Posts tagged rotator cuff tear
Physical Therapy Accelerates Recovery From Rotator Cuff Tears
shoulder pain-rotator cuff tear-physical therapy-treatment

Rotator cuff tears are a common finding among middle aged adults with shoulder pain, but are also found among their peers without shoulder pain. Many of us will develop these tears as we age and as we have discussed in previous blog posts there is no difference in outcomes at 1 or 2 years if a patient elects for surgery or Physical Therapy for treatment of their symptoms. Our interventions in Physical Therapy are designed at optimizing shoulder function through manual therapy and strength training exercises allowing patients to return to their prior levels of activity without symptoms. Thankfully many rotator cuff tears improve over time due to the natural history of this injury, but a research study suggests Physical Therapy may accelerate this recovery if utilized early in a patient’s recovery.

Dickinson and colleagues studied 55 patients with rotator cuff tears for up to one and half years after the onset of their symptoms (J Shoulder Elbow Surg. 2019). Patients were broken into two different groups based on their utilization of Physical Therapy interventions. Authors reported patients who received Physical Therapy in the first three months after the onset of their symptoms reported greater improvements in pain and function compared to patients utilizing other interventions such as medication or a wait and see approach. Importantly, Physical Therapy was found most effective in the first 8 week of treatment with limited benefits after this 8 week time frame. Patients are encouraged to utilize Physical Therapy early in their recovery process to accelerate their recovery.

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Will The Bone Spur In My Shoulder Cause A Future Rotator Cuff Tear?
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One commonly sighted reason to perform surgery is to prevent a worsening of an existing pathology. In the shoulder, clinicians aim to preserve important structures such as the rotator cuff with early vs. late surgical interventions despite prior research showing little to no change in progression of tears of rotator cuff tears in patients with a high grade tear. Choosing to delay surgery, without risk of rotator cuff progression, allows a patient to benefit from Physical Therapy. Evidence shows equivocal outcomes between Physical Therapy and surgery for patients with rotator cuff tears. Another structure of concern on a shoulder x ray is a acromion bone spur. In theory, bone spurs on this structure could reduce space between the ball of the shoulder joint and the overlying end of the shoulder blade. New research demonstrates these bone spurs are not as problematic as first theorized.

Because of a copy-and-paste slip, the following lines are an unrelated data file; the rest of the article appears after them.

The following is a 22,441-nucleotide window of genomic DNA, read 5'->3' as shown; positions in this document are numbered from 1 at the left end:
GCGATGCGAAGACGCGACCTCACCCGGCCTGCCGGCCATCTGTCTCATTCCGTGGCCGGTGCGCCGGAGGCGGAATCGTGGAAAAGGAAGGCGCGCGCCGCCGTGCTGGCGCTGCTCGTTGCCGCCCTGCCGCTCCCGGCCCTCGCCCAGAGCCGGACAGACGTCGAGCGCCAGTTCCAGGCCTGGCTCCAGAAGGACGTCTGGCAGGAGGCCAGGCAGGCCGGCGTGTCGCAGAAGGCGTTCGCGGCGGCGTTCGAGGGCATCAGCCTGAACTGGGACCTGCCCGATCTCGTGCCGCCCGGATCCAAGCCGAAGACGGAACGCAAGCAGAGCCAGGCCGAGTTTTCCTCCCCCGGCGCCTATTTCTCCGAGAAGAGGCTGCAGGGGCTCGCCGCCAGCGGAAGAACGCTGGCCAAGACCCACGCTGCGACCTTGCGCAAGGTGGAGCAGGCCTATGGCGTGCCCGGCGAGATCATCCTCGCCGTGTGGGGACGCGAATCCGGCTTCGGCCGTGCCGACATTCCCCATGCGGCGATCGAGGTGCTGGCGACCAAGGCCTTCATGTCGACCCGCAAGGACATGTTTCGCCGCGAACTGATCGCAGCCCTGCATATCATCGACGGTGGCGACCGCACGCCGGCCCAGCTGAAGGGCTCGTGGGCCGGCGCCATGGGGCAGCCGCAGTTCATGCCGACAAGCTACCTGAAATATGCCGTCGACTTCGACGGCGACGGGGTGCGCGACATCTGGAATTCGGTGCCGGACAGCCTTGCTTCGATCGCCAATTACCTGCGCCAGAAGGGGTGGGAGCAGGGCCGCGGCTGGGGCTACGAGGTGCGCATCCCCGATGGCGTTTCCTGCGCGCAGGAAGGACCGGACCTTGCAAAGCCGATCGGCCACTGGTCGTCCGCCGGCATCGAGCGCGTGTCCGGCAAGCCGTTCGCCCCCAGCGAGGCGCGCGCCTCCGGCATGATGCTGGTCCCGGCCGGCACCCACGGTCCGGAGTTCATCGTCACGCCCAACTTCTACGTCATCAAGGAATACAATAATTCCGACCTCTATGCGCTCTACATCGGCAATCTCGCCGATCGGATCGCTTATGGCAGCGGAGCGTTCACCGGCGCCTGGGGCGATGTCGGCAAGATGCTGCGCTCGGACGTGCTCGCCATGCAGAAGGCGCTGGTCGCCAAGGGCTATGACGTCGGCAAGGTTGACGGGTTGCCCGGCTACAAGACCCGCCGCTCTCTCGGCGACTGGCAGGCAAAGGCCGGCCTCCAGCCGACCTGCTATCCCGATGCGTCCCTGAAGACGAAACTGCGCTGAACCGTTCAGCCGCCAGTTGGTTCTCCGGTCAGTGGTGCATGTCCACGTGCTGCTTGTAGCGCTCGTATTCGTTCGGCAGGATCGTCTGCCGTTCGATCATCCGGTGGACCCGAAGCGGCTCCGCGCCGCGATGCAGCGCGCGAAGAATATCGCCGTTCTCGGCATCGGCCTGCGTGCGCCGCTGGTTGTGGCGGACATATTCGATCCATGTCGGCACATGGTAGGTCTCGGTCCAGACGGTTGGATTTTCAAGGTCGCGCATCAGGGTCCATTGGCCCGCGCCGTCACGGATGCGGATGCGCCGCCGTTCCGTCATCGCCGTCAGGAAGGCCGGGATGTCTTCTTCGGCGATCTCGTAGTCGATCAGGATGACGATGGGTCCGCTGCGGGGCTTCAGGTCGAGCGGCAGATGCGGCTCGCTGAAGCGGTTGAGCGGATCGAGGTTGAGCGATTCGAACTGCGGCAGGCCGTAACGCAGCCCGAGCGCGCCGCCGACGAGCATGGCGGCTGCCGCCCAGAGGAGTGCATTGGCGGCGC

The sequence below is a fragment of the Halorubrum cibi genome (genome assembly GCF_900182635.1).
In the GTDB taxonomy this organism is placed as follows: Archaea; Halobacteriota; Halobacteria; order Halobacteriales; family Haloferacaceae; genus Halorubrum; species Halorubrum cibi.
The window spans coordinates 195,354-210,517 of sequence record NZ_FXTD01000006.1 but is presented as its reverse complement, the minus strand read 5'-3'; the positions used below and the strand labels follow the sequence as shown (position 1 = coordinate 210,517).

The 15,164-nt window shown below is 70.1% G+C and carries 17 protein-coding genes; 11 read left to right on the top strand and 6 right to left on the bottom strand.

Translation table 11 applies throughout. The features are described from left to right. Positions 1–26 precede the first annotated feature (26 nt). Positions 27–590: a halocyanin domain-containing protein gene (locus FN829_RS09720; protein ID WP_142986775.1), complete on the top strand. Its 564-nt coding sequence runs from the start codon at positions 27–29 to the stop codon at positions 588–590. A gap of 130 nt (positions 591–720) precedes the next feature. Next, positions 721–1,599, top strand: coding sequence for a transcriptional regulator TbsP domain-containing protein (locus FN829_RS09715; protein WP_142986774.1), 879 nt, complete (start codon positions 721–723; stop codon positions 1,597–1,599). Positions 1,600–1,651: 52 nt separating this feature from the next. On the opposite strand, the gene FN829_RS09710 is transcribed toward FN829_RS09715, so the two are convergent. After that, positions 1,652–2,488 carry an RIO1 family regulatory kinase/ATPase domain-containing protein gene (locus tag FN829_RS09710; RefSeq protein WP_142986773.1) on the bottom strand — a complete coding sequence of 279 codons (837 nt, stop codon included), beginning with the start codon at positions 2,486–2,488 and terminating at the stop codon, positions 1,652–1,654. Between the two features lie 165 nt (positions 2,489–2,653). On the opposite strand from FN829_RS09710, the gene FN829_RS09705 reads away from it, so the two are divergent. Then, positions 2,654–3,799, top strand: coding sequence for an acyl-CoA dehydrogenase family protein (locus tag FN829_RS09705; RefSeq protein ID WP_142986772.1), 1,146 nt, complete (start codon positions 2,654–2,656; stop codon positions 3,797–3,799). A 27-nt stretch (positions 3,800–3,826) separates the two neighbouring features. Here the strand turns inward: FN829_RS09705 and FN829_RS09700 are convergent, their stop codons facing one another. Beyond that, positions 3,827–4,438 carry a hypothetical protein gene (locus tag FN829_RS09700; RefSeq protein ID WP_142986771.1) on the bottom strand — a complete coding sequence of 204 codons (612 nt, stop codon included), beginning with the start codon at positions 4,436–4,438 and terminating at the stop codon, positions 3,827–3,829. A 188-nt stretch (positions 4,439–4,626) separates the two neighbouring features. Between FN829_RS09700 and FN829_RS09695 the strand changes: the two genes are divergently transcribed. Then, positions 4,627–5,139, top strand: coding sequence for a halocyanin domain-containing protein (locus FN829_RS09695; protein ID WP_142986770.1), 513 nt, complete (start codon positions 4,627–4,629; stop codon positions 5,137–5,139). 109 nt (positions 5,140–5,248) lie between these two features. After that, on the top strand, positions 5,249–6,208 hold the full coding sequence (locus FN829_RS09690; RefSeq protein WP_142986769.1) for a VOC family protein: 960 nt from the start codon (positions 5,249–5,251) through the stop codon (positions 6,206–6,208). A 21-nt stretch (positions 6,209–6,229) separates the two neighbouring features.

It has been suggested that a bone spur can lead to shoulder impingement and eventual tearing of the rotator cuff. A recent retrospective study challenged this theory. Yoon et al. examined 119 patients with an intact rotator cuff, diagnosis of impingement, and a 3mm sub-acromial bone spur (Arch Ortho Trauma Surg. 2018). The patients received conservative care including Physical Therapy and received a follow up image to check the cuff integrity as early as 2 years, but as late as 5 years after their initial x ray. The authors found no progression of rotator cuff tears in the 2-5 years after the initial evaluation suggesting the lack of importance the spur relating to tears in the cuff.